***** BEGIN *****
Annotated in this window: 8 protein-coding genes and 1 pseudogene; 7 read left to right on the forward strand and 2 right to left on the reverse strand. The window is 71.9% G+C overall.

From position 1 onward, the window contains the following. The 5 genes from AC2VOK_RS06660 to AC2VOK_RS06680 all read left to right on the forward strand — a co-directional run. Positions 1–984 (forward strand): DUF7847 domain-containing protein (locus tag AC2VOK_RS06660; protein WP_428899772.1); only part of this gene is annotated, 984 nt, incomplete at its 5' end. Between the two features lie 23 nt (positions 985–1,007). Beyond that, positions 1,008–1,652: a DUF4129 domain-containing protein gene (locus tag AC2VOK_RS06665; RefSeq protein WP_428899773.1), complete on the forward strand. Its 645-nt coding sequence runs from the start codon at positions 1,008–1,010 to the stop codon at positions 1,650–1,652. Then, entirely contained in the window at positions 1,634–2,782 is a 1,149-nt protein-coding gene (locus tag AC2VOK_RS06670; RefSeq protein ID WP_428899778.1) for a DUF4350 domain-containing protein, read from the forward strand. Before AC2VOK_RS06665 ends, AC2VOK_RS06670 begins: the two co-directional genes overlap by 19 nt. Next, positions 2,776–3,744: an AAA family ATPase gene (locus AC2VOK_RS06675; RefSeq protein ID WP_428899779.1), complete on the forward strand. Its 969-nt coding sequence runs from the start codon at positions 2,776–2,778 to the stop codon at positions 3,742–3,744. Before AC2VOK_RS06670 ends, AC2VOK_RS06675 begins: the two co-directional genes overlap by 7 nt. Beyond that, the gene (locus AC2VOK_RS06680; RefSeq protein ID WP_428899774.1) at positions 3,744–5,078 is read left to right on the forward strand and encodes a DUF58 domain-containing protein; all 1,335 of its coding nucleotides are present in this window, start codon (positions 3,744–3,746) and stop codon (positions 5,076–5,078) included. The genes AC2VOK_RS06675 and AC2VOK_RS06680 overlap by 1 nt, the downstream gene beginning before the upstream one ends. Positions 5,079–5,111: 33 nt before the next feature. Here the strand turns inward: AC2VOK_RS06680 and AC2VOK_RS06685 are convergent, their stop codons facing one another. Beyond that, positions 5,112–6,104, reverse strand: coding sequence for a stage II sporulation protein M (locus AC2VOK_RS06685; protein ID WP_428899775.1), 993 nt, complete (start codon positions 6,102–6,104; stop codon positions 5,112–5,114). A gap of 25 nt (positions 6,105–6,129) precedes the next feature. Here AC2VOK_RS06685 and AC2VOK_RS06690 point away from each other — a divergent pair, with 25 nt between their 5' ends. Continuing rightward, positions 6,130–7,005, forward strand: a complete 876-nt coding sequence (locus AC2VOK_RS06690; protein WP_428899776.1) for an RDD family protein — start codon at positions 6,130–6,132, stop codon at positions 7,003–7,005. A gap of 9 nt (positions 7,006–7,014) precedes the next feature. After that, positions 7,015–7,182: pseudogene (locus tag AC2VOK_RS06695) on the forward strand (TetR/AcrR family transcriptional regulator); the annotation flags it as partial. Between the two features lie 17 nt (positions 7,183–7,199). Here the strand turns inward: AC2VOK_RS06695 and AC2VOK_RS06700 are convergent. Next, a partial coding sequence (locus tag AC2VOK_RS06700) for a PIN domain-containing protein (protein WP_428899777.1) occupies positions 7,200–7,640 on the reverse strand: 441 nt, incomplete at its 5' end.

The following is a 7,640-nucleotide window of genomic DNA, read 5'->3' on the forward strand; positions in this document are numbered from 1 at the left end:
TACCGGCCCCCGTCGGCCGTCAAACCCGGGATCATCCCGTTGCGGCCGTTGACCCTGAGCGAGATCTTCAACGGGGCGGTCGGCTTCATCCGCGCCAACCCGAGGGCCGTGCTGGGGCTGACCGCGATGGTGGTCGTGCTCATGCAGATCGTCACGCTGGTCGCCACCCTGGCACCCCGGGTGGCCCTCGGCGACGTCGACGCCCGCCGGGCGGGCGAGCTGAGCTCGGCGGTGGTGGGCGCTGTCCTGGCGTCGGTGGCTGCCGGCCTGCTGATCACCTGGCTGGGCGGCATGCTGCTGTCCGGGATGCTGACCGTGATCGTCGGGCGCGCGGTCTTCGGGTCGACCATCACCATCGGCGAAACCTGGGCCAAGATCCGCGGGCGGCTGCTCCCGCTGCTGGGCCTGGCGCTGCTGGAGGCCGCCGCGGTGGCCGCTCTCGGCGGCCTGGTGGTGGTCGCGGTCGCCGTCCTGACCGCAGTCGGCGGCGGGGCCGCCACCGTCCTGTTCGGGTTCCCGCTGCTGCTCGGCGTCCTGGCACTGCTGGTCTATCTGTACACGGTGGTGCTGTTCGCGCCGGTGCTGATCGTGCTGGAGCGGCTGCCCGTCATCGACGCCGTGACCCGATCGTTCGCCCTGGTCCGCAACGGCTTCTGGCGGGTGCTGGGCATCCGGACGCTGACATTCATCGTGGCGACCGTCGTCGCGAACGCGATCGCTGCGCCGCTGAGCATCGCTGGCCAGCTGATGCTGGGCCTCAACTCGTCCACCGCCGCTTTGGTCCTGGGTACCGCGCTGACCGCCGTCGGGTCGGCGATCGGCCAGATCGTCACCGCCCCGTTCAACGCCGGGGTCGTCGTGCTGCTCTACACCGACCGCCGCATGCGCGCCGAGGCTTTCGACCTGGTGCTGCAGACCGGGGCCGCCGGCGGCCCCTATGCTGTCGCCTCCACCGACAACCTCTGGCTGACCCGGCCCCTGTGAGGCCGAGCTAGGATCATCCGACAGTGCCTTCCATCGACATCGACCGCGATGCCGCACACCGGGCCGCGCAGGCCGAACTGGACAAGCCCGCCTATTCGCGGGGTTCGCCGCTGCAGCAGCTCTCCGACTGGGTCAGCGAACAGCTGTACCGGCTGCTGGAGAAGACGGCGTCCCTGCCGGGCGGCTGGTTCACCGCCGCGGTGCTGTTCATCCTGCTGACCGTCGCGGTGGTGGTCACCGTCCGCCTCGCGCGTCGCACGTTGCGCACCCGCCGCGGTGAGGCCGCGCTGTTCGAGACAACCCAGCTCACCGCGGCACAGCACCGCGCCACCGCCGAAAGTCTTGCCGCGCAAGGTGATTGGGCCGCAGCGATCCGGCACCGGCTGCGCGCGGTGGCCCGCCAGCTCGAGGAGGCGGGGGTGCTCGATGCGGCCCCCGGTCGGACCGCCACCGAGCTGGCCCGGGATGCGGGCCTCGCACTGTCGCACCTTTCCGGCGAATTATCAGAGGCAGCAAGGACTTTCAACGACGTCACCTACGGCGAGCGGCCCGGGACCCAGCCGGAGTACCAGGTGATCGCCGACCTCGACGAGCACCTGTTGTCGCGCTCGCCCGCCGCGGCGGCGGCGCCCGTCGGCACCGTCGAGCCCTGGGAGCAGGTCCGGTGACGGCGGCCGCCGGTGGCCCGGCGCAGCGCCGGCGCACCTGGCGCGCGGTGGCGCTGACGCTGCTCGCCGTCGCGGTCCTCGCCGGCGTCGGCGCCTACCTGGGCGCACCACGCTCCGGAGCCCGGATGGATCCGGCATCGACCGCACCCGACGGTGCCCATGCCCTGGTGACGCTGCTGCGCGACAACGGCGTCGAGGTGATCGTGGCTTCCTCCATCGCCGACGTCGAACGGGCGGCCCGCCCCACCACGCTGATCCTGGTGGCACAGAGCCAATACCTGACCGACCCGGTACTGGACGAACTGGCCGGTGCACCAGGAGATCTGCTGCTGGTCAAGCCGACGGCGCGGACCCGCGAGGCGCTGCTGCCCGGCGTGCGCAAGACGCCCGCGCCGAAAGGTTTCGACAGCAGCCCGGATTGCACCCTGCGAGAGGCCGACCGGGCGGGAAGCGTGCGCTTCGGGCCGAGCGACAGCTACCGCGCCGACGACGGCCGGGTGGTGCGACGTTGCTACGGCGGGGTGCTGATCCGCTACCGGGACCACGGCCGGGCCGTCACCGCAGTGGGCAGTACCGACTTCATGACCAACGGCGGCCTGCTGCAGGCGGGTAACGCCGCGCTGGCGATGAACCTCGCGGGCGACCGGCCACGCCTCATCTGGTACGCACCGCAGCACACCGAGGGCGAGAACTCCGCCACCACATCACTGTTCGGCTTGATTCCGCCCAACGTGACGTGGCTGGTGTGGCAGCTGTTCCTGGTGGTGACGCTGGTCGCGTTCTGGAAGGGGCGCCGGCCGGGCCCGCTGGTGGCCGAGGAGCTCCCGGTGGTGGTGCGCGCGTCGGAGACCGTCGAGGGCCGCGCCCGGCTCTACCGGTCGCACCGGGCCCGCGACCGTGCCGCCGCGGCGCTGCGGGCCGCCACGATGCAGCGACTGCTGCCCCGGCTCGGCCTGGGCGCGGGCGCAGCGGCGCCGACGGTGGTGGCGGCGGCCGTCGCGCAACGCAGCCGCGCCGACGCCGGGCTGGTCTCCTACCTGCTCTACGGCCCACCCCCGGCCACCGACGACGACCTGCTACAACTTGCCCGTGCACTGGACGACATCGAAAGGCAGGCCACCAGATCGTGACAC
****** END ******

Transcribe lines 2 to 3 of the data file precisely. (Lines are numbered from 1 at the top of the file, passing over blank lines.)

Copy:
From position 1 onward, the window contains the following. The 5 genes from AC2VOK_RS06660 to AC2VOK_RS06680 all read left to right on the forward strand — a co-directional run. Positions 1–984 (forward strand): DUF7847 domain-containing protein (locus tag AC2VOK_RS06660; protein WP_428899772.1); only part of this gene is annotated, 984 nt, incomplete at its 5' end. Between the two features lie 23 nt (positions 985–1,007). Beyond that, positions 1,008–1,652: a DUF4129 domain-containing protein gene (locus tag AC2VOK_RS06665; RefSeq protein WP_428899773.1), complete on the forward strand. Its 645-nt coding sequence runs from the start codon at positions 1,008–1,010 to the stop codon at positions 1,650–1,652. Then, entirely contained in the window at positions 1,634–2,782 is a 1,149-nt protein-coding gene (locus tag AC2VOK_RS06670; RefSeq protein ID WP_428899778.1) for a DUF4350 domain-containing protein, read from the forward strand. Before AC2VOK_RS06665 ends, AC2VOK_RS06670 begins: the two co-directional genes overlap by 19 nt. Next, positions 2,776–3,744: an AAA family ATPase gene (locus AC2VOK_RS06675; RefSeq protein ID WP_428899779.1), complete on the forward strand. Its 969-nt coding sequence runs from the start codon at positions 2,776–2,778 to the stop codon at positions 3,742–3,744. Before AC2VOK_RS06670 ends, AC2VOK_RS06675 begins: the two co-directional genes overlap by 7 nt. Beyond that, the gene (locus AC2VOK_RS06680; RefSeq protein ID WP_428899774.1) at positions 3,744–5,078 is read left to right on the forward strand and encodes a DUF58 domain-containing protein; all 1,335 of its coding nucleotides are present in this window, start codon (positions 3,744–3,746) and stop codon (positions 5,076–5,078) included. The genes AC2VOK_RS06675 and AC2VOK_RS06680 overlap by 1 nt, the downstream gene beginning before the upstream one ends. Positions 5,079–5,111: 33 nt before the next feature. Here the strand turns inward: AC2VOK_RS06680 and AC2VOK_RS06685 are convergent, their stop codons facing one another. Beyond that, positions 5,112–6,104, reverse strand: coding sequence for a stage II sporulation protein M (locus AC2VOK_RS06685; protein ID WP_428899775.1), 993 nt, complete (start codon positions 6,102–6,104; stop codon positions 5,112–5,114). A gap of 25 nt (positions 6,105–6,129) precedes the next feature. Here AC2VOK_RS06685 and AC2VOK_RS06690 point away from each other — a divergent pair, with 25 nt between their 5' ends. Continuing rightward, positions 6,130–7,005, forward strand: a complete 876-nt coding sequence (locus AC2VOK_RS06690; protein WP_428899776.1) for an RDD family protein — start codon at positions 6,130–6,132, stop codon at positions 7,003–7,005. A gap of 9 nt (positions 7,006–7,014) precedes the next feature. After that, positions 7,015–7,182: pseudogene (locus tag AC2VOK_RS06695) on the forward strand (TetR/AcrR family transcriptional regulator); the annotation flags it as partial. Between the two features lie 17 nt (positions 7,183–7,199). Here the strand turns inward: AC2VOK_RS06695 and AC2VOK_RS06700 are convergent. Next, a partial coding sequence (locus tag AC2VOK_RS06700) for a PIN domain-containing protein (protein WP_428899777.1) occupies positions 7,200–7,640 on the reverse strand: 441 nt, incomplete at its 5' end.

The following is a 7,640-nucleotide window of genomic DNA, read 5'->3' on the forward strand; positions in this document are numbered from 1 at the left end: